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The following RULES OF COURT having been made since the Publication of those in Mr. COLEMAN'S CASES OF PRACTICE, the Reporter thought they might be acceptable to the Profession.


April Term, 1800. 5 THE court said to the clerk, that when the fee

bill says that in certain cases there shall be but one taration of costs, it means that in the case where plaintiff might consolidate, and yet proceeds separately, he shall have costs taxed but in one suit, and may elect the suit. Also decided, That the plaintiff is not entitled to charge entries on roll until the cause has progressed to an issue or judgment.


October Term, 1801. } Ordered, That henceforth non-enumerated motions shall be entitled to preference only on the first, second, third, and two last days of each term, and that on all other days, enumerated motions shall have the preference.


October Term, 1802. } Ordered, That when a plaintiff stipulates to bring his cause to trial on payment of costs, he shall have twenty days, after a demand made by the defendant, or any one on his behalf, accompanied with service of a certified copy of the rule to pay the costs, and of the tared bill, to pay the same ; and the defendant, on filing an affidavit of such demand and non-payment, may, at the expiration of the said twenty days, erter judgment, as in case of a nonsuit, as of the preceding term.

SUPREME COURT, Saturday, ?

January 29, 1803. Ordered, That every attorney, when he gives notice of the argument of any enumerated motion, shal, furnish the clerk residing in the city where the court shall next be held, with the date thereof; who shall, by the first day of the term, make a calendar of all causes which may be noticed, according to such dates. Causes of the same date, shall be placed on the calendar in the order in which they are received by the clerk. Each cause shall be argued according to its standing on the calendar, if the party entitled to bring it on be ready; otherwise it shall lose its preference, and not be called again until all the others are disposed of. The attorney of either party may give notice of the argument. If any cause be inserted on the calendar during the term, it shall not take place, whatever be its date, of any that are on it at the opening of the court.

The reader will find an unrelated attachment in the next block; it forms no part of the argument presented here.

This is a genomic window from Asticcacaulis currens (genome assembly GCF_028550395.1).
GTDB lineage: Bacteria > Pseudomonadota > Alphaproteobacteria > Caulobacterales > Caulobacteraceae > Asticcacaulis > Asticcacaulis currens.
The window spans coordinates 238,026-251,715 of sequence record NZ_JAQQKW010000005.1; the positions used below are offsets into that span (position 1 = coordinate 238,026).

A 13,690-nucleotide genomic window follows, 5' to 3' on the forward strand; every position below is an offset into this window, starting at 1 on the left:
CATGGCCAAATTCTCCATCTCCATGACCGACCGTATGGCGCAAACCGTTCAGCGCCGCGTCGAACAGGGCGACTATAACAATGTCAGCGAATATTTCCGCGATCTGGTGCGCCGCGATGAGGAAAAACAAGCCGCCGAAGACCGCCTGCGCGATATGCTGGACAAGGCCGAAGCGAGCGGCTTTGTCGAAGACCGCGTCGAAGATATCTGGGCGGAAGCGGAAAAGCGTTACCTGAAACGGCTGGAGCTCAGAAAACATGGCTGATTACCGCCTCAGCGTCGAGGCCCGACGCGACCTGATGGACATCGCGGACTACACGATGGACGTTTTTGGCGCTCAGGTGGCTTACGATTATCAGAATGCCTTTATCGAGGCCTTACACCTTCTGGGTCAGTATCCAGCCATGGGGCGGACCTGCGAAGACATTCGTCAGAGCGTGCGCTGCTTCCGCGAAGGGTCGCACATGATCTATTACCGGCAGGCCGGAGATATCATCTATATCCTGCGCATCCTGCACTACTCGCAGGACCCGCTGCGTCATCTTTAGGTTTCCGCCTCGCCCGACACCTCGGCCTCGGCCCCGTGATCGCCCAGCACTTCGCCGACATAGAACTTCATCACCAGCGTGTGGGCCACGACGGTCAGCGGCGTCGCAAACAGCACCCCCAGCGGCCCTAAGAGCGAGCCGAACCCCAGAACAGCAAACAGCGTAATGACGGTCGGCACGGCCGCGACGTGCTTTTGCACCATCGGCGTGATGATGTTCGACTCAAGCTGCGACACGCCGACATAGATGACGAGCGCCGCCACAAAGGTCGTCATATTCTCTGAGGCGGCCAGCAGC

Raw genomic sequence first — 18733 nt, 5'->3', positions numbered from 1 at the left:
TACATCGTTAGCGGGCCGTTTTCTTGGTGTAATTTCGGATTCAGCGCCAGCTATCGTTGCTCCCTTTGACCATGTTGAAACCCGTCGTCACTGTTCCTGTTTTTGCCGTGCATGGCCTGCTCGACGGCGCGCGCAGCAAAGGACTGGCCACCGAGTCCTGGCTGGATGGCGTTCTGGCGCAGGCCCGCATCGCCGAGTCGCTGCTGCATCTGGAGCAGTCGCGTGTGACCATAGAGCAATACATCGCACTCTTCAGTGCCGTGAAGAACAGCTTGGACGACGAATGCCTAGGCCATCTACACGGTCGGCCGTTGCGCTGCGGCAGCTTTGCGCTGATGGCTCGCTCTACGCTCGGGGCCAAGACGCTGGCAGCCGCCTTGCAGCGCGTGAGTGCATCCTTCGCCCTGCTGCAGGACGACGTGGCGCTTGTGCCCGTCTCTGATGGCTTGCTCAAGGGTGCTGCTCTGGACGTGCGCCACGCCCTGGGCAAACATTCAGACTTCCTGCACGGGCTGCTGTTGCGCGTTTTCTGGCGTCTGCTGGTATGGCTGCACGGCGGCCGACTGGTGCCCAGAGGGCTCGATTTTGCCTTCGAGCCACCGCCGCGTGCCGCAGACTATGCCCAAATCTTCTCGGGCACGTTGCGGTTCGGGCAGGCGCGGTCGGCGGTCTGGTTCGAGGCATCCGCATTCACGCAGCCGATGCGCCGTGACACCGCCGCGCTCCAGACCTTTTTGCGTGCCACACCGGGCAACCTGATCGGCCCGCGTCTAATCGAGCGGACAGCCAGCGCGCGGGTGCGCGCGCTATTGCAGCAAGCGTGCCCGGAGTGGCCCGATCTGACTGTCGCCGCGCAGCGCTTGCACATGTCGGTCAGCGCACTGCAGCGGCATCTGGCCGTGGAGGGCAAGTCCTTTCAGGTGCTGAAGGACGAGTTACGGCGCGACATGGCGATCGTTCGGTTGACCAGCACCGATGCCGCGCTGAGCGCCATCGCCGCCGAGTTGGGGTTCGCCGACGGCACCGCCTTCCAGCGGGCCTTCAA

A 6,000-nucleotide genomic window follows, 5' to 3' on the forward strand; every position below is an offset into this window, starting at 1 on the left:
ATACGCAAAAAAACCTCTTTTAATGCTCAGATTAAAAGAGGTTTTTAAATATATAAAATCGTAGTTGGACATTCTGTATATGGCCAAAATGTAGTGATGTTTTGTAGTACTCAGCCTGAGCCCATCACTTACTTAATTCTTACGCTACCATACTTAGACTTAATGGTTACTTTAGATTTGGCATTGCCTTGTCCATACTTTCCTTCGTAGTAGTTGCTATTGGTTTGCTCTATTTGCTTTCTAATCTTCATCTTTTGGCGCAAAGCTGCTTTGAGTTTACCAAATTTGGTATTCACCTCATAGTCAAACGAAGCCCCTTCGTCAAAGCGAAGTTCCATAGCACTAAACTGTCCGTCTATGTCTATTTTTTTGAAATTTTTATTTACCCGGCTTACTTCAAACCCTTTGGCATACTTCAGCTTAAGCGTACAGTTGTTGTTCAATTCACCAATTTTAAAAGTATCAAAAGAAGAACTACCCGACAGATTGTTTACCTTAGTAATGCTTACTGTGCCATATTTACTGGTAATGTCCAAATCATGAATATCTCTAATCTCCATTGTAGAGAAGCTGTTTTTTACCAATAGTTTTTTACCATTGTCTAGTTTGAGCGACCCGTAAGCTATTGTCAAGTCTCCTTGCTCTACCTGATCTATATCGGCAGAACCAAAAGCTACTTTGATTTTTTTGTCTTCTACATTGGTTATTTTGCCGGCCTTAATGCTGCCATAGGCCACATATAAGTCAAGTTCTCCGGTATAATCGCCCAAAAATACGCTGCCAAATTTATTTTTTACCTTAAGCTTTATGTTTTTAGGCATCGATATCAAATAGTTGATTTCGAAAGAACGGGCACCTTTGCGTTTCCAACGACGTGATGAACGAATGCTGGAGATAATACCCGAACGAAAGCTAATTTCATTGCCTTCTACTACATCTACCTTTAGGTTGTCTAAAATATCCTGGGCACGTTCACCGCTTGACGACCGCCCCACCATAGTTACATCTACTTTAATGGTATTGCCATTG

Ordered further, That to every case there shall be added a note of the questions to be made, and to them the argument shall be confined. If, however, any facis in the case give rise to other questions, these also may be argued, unless the adverse party object that they are facts not appearing material to a dis" cussion of such new questions, in which case they shall be abandoned, or the case referred for amendo ment, if the court shall think it necessary.










L. and on being

Jotham Post against William Wright and Robert

Buchan. A N inquest had been taken in this cause, at the last August 1893. sitttings, in June, at New-York,

HOFFMAN moved to set it aside, on two affidavits; one

" Wright & Bumade by the plaintiff, which stated, that he verily believed chan. he had a good, substantial, and legal defence; the other by

If a cause has the counsel in the cause. This last set forth, that he was been duly set

down upon the counsel for the Humane Society of New-York, and, in that

day-calendar, capacity, obliged to visit the gaol on Monday in every week;

called, the dce that this cause being noticed for trial on a Monday, he came fendant does

not appear nor into court instantly after discharging his duty to the Society, his counsel who

is then in court, when he found an inquest had been taken in the suit; that he, the plaintiff on the same day, wrote to the attorney of the plaintiff, of

quest, which fering to pay all the costs of the inquest, and to engage to try

the court will

not set aside · the cause in the then sittings, if the plaintiff would abandon though merits

be sworn to, if his inquest, which he refused to do.

the absence of

much the defendant Hoffman also observed, the calendar had been gone through more than once, and that the plaintiff needed not to have lost ed fer. the sittings but for his own obstinacy.

ay take an in

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ALBANY, Woods relied on the counter affidavit of the plaintiff's atAugust 1803.

torney, which stated, that the cause was duly set down in its

order, on the day-docket; that it was regularly called Wright & Bu- and tried; that when called on, 35